Stocks rebound as hopes rise that trade tensions will ease
Major U.S. stock indexes turned higher in late afternoon trading Friday, shaking off an early slump triggered by the latest escalation in the trade war between the U.S. and China.
The market fell sharply in the early going after the U.S. raised tariffs on $200 billion worth of Chinese goods after negotiators failed to reach a deal. Hours later, remarks from Trump and Treasury Secretary Steven Mnuchin gave investors reason for optimism.
First, Mnuchin told CNBC that the trade talks had been “constructive,” which spurred the market’s rebound. Then, in a late- afternoon tweet, Trump suggested the tariffs could be removed and that the trade talks “will continue.”
Gains in consumer goods makers, utilities and other sectors outweighed losses elsewhere in the market. Many technology stocks also turned higher, although Apple remained down 1.1%.
The afternoon pickup in buying did little to blunt the overall sharp decline for stocks this week. The benchmark S&P 500 index was on track for its worst week of the year.
“Nobody wants to sell too aggressively just in case things get settled and the market rallies,” said J.J. Kinahan, chief market strategist for TD Ameritrade. “As long as they’re still talking there’s a chance that this gets done.”
The S&P 500 index was up 0.3% as of 3:36 p.m. Eastern Time. The broad index, which earlier had been down 1.6%, has given back much of the gains it made in April. It’s still up 14.8% for the year.
The Dow Jones Industrial Average gained 108 points, or 0.4%, to 25,935. It was down as much as 358 earlier. The technology heavy Nasdaq was little changed, having been down as much as 1.9% earlier.
The Russell 2000 index of small company stocks was 0.2% lower. Major indexes in Europe closed mostly higher.
The higher tariffs from the U.S. and China’s response that it would take “necessary countermeasures” rattled investors Friday who had been hoping for a quick resolution to the dispute. Confidence in that outcome had eased investors’ concerns this year, along with a more patient Federal Reserve and solid economic data. It all added up to help push stocks to their hottest start to a year in decades.
The trade war has stressed consumers and companies with higher costs on goods. The latest tariff increase raises tariffs from 10% to 25% on $200 billion of Chinese imports. Trump has signaled that he might expand penalties to all Chinese goods shipped to the U.S.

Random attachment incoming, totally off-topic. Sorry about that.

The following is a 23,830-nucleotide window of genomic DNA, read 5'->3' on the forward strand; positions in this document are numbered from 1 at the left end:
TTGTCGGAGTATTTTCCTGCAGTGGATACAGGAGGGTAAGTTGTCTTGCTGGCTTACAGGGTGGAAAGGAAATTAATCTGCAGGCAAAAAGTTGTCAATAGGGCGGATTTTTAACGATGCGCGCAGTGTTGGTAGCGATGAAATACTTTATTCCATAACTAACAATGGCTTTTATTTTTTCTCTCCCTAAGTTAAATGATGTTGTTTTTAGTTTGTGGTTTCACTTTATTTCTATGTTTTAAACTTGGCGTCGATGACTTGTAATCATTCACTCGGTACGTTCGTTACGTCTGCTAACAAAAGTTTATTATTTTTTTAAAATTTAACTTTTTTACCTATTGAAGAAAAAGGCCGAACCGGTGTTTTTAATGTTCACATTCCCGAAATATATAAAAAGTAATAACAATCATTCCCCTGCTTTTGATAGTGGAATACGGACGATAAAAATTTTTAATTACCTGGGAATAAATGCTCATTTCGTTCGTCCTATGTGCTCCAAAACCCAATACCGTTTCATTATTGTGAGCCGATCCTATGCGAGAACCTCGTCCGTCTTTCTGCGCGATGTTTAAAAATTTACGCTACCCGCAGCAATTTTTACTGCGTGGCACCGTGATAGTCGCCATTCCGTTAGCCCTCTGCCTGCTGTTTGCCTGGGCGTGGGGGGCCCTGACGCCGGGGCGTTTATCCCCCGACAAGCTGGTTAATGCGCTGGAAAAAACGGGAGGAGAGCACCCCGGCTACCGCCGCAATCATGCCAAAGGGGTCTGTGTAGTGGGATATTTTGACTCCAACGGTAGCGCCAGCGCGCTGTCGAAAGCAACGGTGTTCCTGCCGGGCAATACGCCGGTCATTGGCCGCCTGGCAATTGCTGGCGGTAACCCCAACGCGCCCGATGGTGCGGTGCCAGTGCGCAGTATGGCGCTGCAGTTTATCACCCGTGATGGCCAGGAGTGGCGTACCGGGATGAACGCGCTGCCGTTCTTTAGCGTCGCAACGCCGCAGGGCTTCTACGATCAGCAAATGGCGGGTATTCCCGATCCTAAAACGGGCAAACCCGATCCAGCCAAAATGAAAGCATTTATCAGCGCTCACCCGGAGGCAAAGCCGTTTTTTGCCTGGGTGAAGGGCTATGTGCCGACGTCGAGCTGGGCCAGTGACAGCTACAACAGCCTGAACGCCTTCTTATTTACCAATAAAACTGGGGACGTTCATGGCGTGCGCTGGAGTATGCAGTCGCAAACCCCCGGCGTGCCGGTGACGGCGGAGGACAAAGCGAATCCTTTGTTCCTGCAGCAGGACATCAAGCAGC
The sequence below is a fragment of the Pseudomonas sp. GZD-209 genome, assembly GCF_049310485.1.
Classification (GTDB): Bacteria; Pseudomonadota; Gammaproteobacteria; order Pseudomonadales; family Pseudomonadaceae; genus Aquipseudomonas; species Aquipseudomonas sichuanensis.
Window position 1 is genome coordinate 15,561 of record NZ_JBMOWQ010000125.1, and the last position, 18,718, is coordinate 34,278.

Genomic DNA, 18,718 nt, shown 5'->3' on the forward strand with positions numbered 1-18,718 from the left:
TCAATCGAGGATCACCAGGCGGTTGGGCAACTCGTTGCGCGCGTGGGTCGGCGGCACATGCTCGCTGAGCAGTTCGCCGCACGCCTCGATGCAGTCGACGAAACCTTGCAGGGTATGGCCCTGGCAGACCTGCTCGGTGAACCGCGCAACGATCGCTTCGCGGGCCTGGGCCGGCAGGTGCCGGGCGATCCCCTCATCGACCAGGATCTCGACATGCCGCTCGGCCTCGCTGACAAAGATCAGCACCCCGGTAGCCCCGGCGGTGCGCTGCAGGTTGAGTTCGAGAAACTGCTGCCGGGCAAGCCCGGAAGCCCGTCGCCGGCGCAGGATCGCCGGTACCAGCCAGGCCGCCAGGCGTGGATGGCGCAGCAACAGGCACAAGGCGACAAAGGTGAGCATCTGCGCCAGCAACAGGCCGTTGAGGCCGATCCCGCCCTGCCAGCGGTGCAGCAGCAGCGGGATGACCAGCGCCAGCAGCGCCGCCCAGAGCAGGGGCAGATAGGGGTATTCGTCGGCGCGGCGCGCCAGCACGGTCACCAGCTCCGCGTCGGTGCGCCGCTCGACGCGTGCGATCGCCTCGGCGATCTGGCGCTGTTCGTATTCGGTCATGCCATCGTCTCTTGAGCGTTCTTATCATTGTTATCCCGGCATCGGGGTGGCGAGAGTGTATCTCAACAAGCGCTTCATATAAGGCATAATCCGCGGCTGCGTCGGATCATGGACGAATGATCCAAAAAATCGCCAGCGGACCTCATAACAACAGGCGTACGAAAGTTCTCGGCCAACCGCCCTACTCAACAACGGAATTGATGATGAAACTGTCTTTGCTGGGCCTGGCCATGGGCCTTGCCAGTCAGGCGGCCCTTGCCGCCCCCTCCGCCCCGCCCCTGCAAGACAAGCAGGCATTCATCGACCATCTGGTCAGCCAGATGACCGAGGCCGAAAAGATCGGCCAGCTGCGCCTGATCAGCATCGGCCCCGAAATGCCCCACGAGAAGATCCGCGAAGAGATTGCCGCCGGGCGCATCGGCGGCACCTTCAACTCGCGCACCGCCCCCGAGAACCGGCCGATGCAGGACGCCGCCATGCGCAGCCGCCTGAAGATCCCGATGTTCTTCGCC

The reaction in the stock market has been sharp, but it hasn’t approached last year’s sell-off when the S&P 500 plummeted nearly 20% on worries about a possible recession and worsening of the U.S.-China trade dispute. Even after this week’s tumult, the index remains within 2.3% of its record set on April 30.
That’s because many investors continue to expect the United States and China to come to an agreement eventually, said Anthony Saglimbene, global market strategist at Ameriprise Financial. Neither country would benefit from not getting a deal, he said. In the meantime, the U.S. job market continues to grow, and balance sheets for American households remain better than before the Great Recession.
“We have advised long term investors to look through the noise of the next few weeks and what goes on with trade because the economy is strong and earnings should grow better than expected,” Saglimbene said. “I wouldn’t expect the market would go down 5 or 10% just because we put these tariffs on. I would expect it would decline 5 or 10% if the trade tensions are escalating.”
Things, though, could get dicier not only if the U.S.-China talks break down but also if the trade war intensifies on other fronts. The United States may be nearing a decision on whether to impose tariffs on imports of European automobiles, for example.
The market’s gains this year had been slow but steady up until this week. Prior to this week, the S&P 500 only had four losing weeks this year, most of them minor. Other than that, it’s been mostly up amid a mostly muted year with no major market-moving news. Investors have been cautiously watching corporate earnings, and have been mostly surprised by solid results, though several big companies, including Mylan, TripAdvisor and Wynn Resorts fell sharply after disclosing disappointing earnings or outlooks.
The slump this week has been especially hard on technology stocks, which have far outpaced the rest of the market this year. Those companies do a lot of business in China and would stand to lose greatly if the trade war drags on.
The Nasdaq index, which is heavily weighted with technology stocks, is on track to lose 3% for the week after an even stronger run this year than the S&P 500. The weekly drop would be only its third this year and the biggest since late December. The Nasdaq is still up 19.4% in 2019.
Uber had an inauspicious debut on the stock market. The giant ride-hailing company’s hotly anticipated stock offering landed with a flop as its shares slid as low as $41.06 in very heavy volume shortly after trading opened. That was well below Uber’s initial offering price of $45 a share. That price was already at the low end of its targeted price range. In afternoon trading it was down 2.8% at $43.77.
Investors are cautious about Uber after its main rival, Lyft, had a rollercoaster stock market debut last month. Lyft initially surged well beyond its IPO price, but then slumped on its first full day of trading. That stock was trading Friday at $52.18, well below its IPO price of $72.